Big Data Battles California Drought: $2.3 Million to Wise Up
Nearly four years in, and the state of California continues to suffer from the worst drought ever seen along the West Coast in more than a millennium. Now, the California Energy Commission has pledged a whopping $2.3 million in funding towards radically optimizing the state's wasteful agriculture and energy sectors.
So what exactly is that money for? In a collaboration between the University of California (UC) at Santa Barbara, UC Davis, and big-data startup PowWow energy, experts plan to collect and consolidate an enormous amount of valuable data on water usage. Earlier investigations had revealed that the great majority of this data went unused, and even the little that was put to work remained isolated - completely unknown to resource managers outside of the sector that recorded it.
"California's ongoing, historic drought has raised awareness of how tightly our food and agricultural system is linked to the nexus of water, climate and energy systems," Tom Tomich, director of Agricultural Sustainability Institute at UC Davis, said in a statement. "This project gives us a chance to deepen our work at this exciting interface, which is of growing significance for California and the planet."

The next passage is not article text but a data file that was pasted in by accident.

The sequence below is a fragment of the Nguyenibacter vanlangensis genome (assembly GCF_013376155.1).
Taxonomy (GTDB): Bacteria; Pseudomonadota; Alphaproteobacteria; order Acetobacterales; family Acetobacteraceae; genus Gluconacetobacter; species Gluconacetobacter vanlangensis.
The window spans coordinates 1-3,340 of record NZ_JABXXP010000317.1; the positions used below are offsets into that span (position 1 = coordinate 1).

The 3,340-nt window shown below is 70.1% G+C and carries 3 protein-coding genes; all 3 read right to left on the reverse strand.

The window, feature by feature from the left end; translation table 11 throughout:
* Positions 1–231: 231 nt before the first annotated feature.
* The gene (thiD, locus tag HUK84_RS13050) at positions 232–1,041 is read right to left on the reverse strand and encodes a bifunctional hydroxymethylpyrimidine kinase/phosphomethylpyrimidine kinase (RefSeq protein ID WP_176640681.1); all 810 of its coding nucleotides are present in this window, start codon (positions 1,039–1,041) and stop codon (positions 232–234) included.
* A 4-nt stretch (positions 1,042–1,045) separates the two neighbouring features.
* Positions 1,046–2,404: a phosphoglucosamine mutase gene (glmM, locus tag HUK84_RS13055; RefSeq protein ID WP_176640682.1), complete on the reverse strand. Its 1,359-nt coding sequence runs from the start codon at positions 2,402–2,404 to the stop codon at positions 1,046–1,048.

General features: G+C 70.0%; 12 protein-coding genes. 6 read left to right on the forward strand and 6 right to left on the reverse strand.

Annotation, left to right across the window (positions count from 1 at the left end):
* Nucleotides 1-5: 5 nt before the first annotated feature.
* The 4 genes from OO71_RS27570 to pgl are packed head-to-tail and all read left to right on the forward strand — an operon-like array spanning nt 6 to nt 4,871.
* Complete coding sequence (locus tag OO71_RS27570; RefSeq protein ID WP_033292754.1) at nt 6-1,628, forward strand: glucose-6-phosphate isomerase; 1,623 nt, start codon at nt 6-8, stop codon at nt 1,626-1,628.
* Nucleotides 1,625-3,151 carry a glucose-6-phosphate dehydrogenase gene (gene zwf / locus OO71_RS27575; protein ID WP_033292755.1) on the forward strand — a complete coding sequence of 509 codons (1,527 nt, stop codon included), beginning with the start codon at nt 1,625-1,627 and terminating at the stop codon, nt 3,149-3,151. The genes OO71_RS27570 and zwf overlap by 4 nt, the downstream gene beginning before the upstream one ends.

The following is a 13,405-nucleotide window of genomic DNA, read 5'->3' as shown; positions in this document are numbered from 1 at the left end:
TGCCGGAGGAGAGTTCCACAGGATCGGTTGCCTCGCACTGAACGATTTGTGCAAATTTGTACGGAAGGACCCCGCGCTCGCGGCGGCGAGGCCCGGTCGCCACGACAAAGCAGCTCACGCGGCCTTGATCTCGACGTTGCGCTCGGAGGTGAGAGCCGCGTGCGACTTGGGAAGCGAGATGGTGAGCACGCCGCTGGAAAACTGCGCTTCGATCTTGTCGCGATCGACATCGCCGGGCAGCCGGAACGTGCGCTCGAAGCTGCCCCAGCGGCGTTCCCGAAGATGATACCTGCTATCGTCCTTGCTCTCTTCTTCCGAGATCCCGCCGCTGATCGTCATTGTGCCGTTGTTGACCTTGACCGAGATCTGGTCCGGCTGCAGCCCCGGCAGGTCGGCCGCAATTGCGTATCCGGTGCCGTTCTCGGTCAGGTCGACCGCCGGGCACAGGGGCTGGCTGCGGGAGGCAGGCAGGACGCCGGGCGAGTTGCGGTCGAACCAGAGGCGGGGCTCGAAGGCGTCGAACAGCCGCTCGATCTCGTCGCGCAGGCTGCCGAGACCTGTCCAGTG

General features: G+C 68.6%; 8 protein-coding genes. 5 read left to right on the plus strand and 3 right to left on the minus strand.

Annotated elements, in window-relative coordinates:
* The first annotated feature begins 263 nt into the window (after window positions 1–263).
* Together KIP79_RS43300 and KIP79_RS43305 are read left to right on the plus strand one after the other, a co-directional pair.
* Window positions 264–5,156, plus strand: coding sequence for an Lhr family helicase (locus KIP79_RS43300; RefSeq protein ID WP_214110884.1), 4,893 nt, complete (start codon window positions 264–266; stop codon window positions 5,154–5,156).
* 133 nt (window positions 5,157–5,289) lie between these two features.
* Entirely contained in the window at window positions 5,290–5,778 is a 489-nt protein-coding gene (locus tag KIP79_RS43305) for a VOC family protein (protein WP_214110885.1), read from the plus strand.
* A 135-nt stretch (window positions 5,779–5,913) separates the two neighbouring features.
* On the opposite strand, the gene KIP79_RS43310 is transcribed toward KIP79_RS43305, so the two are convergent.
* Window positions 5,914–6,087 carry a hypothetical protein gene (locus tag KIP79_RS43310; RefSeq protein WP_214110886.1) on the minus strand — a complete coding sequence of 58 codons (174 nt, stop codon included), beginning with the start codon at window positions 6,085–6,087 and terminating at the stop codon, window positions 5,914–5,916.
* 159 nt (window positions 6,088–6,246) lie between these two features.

Specifically, Tomich and his colleagues plan to facilitate a marriage between agriculture and electricity management data, as both focus heavily around water usage, and even influence one another's efficiency.
"The link between water usage and power consumption became clear when we talked to growers and power utilities," explained Olivier Jerphagnon, PowWow Energy's co-founder and chief executive officer. "It takes a lot of electricity to pump water out of California's wells."
And yet, he said higher electricity generation requires more water in power plants. Poor management and a simple lack of shared data meant that the two industries were sapping up the region's already limited water supply in a vicious cycle.
"We learned that there were opportunities to save more water and energy but that the data is fragmented," Jerphagnon added.
"Bringing all that data to one place," UCSB researcher Chandra Krintz said, "[that's] part of our job."
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